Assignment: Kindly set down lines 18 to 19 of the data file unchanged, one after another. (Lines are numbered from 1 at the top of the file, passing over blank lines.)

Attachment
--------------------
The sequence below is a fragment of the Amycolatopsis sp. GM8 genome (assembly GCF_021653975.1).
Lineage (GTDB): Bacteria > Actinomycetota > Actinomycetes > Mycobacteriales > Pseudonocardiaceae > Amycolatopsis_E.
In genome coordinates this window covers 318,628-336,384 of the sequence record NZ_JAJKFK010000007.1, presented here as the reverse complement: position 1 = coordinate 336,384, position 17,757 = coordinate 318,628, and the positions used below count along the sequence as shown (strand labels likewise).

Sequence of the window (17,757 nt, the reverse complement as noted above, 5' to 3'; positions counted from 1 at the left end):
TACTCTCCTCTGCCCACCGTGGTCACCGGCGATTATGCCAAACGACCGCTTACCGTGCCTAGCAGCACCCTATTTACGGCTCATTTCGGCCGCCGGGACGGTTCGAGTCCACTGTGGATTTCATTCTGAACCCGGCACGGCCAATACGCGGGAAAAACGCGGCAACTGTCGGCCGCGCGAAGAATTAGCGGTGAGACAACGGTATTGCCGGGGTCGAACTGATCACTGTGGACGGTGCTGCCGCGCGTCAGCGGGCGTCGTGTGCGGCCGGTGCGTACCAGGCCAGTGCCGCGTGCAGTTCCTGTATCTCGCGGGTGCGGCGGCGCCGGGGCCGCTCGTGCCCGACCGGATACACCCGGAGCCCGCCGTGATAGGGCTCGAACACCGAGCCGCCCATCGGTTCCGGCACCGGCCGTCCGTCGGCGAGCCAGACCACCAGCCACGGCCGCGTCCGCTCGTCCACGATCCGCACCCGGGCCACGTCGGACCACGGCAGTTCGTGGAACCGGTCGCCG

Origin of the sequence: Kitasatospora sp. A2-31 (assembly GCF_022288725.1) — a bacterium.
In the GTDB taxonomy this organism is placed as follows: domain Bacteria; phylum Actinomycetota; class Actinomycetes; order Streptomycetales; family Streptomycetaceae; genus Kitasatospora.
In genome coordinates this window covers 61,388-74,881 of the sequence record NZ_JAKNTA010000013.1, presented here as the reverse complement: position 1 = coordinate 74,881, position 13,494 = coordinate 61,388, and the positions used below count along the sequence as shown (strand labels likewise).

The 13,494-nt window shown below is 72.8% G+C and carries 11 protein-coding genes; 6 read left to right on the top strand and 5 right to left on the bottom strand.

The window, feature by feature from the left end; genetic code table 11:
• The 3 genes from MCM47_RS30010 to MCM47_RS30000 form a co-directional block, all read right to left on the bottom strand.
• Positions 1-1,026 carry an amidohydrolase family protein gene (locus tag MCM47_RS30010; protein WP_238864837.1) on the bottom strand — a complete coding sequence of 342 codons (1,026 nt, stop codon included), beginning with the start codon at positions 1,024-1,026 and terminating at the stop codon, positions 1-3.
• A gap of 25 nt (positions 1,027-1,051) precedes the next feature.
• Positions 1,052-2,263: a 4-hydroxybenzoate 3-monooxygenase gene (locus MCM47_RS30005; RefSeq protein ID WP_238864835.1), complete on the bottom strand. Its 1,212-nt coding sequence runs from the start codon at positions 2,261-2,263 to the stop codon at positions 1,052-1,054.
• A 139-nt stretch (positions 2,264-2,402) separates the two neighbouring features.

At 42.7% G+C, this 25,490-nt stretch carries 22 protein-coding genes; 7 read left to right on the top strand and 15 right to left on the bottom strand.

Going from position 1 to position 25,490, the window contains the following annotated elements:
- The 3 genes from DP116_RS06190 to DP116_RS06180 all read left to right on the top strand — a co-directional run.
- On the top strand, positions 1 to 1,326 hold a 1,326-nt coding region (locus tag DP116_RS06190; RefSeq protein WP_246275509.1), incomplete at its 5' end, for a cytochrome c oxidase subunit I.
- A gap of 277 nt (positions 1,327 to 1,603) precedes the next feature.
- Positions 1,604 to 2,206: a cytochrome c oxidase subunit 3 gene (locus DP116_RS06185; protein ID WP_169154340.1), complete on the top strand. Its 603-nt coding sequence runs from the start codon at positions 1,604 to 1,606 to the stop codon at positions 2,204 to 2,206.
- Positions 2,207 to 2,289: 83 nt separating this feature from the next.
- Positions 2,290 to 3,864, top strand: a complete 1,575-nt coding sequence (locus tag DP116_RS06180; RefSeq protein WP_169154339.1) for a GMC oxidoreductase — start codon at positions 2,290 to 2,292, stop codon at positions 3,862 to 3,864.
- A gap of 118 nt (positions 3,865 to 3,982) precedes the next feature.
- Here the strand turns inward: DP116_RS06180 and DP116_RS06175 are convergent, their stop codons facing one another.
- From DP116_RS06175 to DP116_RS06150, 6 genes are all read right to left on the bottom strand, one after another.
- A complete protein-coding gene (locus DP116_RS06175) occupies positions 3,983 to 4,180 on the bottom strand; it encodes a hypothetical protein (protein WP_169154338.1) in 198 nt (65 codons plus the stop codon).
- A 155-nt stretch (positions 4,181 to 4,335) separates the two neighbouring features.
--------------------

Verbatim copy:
- The 3 genes from DP116_RS06190 to DP116_RS06180 all read left to right on the top strand — a co-directional run.
- On the top strand, positions 1 to 1,326 hold a 1,326-nt coding region (locus tag DP116_RS06190; RefSeq protein WP_246275509.1), incomplete at its 5' end, for a cytochrome c oxidase subunit I.